As we've said, rather than actually building out the things your growing team will be needing later on at the start of your project, this more relates to a semi-conscious mapping of what those things might be, and some awareness of which development stage you'll want to implement them. 

When it comes to efficiently scaling your team, ensuring you have the right tech and tools in place that can be used by multiple team members, each likely of different domain expertise and experience, is crucial. 

Building your game on a backend like Metaplay, which has hand-crafted tools designed exactly for this purpose, is the easiest and fastest way to go about doing that.

Tools like Metaplay's LiveOps Dashboard have been specifically designed with multiple departments and needs in mind, and though many of its functionalities may not be immediately useful at the start of your game development journey, as you grow, they'll become invaluable - and your new team members will wonder how your game could ever be operated without them.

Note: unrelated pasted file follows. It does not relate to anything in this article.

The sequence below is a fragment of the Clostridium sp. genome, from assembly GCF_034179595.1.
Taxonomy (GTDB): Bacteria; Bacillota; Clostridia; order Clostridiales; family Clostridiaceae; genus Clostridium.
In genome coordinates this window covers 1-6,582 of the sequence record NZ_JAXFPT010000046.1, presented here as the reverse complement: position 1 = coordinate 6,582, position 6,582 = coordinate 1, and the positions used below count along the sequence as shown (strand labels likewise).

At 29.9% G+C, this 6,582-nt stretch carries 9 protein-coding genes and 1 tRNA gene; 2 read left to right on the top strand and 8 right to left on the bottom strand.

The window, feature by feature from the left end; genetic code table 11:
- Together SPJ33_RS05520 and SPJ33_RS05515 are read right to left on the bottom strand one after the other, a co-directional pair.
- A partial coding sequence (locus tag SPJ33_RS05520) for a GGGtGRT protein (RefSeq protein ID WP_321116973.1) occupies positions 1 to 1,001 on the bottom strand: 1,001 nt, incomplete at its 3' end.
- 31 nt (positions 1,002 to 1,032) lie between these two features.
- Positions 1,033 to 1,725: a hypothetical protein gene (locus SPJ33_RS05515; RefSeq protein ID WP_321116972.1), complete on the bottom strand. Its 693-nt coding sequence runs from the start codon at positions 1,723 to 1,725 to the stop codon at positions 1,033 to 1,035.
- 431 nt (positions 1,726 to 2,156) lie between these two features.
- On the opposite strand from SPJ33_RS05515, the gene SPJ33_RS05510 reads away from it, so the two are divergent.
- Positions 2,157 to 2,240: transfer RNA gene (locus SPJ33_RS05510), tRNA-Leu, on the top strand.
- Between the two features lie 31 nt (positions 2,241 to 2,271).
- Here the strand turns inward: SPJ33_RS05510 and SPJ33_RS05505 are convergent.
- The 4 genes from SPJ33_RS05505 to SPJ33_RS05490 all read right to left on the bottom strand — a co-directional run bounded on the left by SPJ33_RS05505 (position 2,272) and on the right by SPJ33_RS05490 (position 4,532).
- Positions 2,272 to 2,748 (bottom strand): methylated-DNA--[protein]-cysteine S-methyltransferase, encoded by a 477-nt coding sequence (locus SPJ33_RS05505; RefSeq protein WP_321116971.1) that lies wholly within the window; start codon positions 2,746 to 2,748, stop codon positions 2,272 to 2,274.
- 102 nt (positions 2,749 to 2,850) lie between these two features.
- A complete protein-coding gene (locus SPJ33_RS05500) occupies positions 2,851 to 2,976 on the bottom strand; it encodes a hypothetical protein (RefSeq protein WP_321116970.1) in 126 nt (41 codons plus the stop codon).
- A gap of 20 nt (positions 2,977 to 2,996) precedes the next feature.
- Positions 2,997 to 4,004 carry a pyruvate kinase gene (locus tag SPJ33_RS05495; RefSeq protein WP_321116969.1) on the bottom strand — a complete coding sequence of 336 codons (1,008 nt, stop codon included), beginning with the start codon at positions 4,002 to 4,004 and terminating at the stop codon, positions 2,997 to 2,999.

The savviest developers spot this from the start and do all they can to mitigate future growing pains later.


In the next and final instalment of the Building for Scale Metaplay Miniseries, we'll tackle the reason most professional developers are here in the first place: revenue. Of course, we all want that to go up (and get excited when it does!) - but like everything we discuss, it's not without its unwelcome consequences.

Join us next time to discover exactly what they are, and how to plan for effectively navigating them.